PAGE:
Generally speaking, most bugs go dormant in the winter season - great news for outdoor enthusiasts. (Give a cheer, mosquitoes are gone!) But, there is one disease-carrying bug that still remains a threat to gardeners, campers, hikers and walkers: the black-legged tick.
Although tick activity is high in the warm months beginning in spring, tick bites in winter are common. After all, ticks need blood to survive; and they will seek out humans, pets and livestock to remain active. Studies suggest that deer ticks hide underneath leaves and on firewood to stay insulated during the winter months. As long as temperatures are above freezing, tick bites and tick-borne illnesses threaten humans and animals.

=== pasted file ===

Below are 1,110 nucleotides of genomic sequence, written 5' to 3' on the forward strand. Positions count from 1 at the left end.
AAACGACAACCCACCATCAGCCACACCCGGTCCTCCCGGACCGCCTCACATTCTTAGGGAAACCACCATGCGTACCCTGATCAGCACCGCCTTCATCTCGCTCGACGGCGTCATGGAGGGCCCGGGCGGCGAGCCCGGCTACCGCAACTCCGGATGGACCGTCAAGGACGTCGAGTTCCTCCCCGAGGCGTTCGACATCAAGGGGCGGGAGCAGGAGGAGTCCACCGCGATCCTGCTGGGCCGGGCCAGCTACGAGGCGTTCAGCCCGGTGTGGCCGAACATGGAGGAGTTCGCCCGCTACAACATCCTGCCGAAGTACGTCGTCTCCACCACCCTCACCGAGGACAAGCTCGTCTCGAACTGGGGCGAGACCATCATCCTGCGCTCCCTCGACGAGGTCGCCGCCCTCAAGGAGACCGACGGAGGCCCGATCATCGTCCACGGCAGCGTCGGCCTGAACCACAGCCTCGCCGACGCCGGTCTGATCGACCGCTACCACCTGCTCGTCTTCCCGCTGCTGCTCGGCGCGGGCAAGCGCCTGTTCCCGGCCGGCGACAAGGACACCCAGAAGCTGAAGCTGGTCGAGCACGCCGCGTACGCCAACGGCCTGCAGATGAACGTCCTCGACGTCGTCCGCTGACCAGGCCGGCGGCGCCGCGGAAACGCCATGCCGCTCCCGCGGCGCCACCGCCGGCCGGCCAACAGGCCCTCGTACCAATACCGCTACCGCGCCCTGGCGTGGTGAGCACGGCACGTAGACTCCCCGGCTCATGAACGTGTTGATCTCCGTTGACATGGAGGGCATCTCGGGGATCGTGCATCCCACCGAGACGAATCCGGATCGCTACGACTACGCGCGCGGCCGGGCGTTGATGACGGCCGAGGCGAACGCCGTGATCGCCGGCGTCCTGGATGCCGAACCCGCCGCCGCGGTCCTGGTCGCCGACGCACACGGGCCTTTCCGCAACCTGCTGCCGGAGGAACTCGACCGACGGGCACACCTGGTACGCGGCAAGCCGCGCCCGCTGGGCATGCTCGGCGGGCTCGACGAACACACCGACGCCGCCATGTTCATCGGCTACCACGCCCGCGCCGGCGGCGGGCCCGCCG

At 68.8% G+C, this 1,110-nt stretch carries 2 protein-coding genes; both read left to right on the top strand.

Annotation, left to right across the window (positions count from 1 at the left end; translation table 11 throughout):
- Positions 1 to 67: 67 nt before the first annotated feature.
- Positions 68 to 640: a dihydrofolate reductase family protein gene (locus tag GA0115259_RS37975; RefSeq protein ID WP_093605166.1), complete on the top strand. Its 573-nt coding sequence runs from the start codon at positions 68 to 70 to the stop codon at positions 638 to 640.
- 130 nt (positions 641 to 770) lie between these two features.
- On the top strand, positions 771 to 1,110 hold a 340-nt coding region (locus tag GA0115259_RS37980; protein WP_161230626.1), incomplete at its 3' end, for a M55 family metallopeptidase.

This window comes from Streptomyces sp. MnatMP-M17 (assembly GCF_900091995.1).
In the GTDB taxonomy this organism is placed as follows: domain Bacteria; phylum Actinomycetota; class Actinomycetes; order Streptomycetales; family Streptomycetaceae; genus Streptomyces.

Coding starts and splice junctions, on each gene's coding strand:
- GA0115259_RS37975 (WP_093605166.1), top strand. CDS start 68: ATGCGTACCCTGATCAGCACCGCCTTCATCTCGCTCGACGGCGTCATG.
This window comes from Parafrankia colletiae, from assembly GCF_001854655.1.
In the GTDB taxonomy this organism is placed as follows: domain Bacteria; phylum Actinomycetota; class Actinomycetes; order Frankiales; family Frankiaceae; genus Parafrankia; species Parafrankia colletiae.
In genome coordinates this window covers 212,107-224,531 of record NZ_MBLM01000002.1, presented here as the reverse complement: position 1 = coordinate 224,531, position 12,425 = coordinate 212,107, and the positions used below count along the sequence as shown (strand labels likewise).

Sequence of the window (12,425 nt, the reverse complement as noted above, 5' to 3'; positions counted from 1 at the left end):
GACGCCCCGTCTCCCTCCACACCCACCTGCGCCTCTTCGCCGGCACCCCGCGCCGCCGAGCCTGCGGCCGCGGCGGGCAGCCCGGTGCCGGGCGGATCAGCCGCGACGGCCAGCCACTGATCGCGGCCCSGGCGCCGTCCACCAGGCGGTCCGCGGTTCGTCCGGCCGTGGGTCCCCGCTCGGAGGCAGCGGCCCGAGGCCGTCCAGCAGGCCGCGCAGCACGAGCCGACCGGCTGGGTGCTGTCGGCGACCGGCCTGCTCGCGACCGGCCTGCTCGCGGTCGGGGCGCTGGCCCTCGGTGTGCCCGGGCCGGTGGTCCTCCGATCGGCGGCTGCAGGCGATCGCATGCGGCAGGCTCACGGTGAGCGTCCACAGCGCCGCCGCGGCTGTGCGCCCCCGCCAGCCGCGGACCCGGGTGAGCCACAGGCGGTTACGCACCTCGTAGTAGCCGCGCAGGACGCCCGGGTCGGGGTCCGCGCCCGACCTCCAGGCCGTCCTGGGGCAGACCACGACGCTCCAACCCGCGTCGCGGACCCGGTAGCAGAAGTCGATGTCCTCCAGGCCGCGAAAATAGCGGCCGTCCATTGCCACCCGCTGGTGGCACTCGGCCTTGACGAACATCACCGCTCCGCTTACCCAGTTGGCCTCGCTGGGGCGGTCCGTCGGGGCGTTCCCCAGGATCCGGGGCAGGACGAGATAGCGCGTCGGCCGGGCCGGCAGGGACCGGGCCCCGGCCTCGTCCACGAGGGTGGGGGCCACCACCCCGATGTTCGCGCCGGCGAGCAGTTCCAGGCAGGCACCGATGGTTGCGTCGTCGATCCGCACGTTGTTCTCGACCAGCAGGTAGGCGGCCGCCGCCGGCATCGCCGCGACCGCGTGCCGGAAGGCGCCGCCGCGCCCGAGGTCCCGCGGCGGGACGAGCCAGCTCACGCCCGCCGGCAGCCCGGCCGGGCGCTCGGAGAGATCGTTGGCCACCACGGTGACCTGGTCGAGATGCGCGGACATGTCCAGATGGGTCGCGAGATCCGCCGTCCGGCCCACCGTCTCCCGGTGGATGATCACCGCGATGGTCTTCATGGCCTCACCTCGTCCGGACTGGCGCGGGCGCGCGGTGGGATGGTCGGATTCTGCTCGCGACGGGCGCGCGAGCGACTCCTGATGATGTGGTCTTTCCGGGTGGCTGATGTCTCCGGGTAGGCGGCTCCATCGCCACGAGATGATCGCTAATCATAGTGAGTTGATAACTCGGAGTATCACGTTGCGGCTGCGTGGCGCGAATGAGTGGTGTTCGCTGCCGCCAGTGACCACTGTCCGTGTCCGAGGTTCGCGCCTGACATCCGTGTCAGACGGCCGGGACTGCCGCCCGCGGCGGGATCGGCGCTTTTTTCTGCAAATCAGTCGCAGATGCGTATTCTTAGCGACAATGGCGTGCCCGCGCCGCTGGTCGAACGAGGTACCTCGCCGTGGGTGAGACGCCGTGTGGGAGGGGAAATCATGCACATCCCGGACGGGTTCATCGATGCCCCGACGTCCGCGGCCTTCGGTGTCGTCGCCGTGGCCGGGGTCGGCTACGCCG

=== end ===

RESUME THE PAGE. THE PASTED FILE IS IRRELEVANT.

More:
"Diseases transmitted by ticks in North America include: Lyme disease, Rocky Mountain spotted fever, Powassan virus, American boutonneuse fever, tularemia, Colorado tick fever, ehrlichiosis, anaplasmosis, babesiosis, relapsing fever, and tick paralysis." (Thought Co. "Do Ticks Bite In Winter?")
This is why individuals need to take precautions to avoid tick bites. The methods from summer still apply in the winter season:
- Wear bright colored clothes to easily spot a tick;
- Perform a thorough tick-check after outdoor activity on both yourself and your pet. For pets, brush through hair and check behind the ears and on legs.
- Carry tick-remover tools to successfully remove a tick. Do not burn the skin or rip out the tick by hand.